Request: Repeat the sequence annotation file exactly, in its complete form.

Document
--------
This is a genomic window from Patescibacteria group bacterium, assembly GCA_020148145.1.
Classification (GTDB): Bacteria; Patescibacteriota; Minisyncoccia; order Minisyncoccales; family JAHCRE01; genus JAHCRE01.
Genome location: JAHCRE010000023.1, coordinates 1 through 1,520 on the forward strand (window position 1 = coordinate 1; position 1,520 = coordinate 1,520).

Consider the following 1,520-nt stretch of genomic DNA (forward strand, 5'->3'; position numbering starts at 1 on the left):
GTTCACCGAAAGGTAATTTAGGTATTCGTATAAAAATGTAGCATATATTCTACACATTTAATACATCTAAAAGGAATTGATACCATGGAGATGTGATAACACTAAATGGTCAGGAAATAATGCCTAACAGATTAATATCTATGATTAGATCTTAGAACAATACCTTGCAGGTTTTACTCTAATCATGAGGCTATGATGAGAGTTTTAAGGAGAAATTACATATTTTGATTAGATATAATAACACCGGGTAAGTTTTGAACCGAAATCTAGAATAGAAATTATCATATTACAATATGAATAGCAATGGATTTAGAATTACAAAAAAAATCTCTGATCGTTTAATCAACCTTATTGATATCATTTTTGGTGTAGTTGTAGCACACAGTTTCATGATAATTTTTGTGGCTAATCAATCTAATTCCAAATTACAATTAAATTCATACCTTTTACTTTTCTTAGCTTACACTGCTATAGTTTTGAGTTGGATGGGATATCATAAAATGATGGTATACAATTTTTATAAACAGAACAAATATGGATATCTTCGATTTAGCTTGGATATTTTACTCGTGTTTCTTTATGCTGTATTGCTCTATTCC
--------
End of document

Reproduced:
This is a genomic window from Patescibacteria group bacterium, assembly GCA_020148145.1.
Classification (GTDB): Bacteria; Patescibacteriota; Minisyncoccia; order Minisyncoccales; family JAHCRE01; genus JAHCRE01.
Genome location: JAHCRE010000023.1, coordinates 1 through 1,520 on the forward strand (window position 1 = coordinate 1; position 1,520 = coordinate 1,520).

Consider the following 1,520-nt stretch of genomic DNA (forward strand, 5'->3'; position numbering starts at 1 on the left):
GTTCACCGAAAGGTAATTTAGGTATTCGTATAAAAATGTAGCATATATTCTACACATTTAATACATCTAAAAGGAATTGATACCATGGAGATGTGATAACACTAAATGGTCAGGAAATAATGCCTAACAGATTAATATCTATGATTAGATCTTAGAACAATACCTTGCAGGTTTTACTCTAATCATGAGGCTATGATGAGAGTTTTAAGGAGAAATTACATATTTTGATTAGATATAATAACACCGGGTAAGTTTTGAACCGAAATCTAGAATAGAAATTATCATATTACAATATGAATAGCAATGGATTTAGAATTACAAAAAAAATCTCTGATCGTTTAATCAACCTTATTGATATCATTTTTGGTGTAGTTGTAGCACACAGTTTCATGATAATTTTTGTGGCTAATCAATCTAATTCCAAATTACAATTAAATTCATACCTTTTACTTTTCTTAGCTTACACTGCTATAGTTTTGAGTTGGATGGGATATCATAAAATGATGGTATACAATTTTTATAAACAGAACAAATATGGATATCTTCGATTTAGCTTGGATATTTTACTCGTGTTTCTTTATGCTGTATTGCTCTATTCC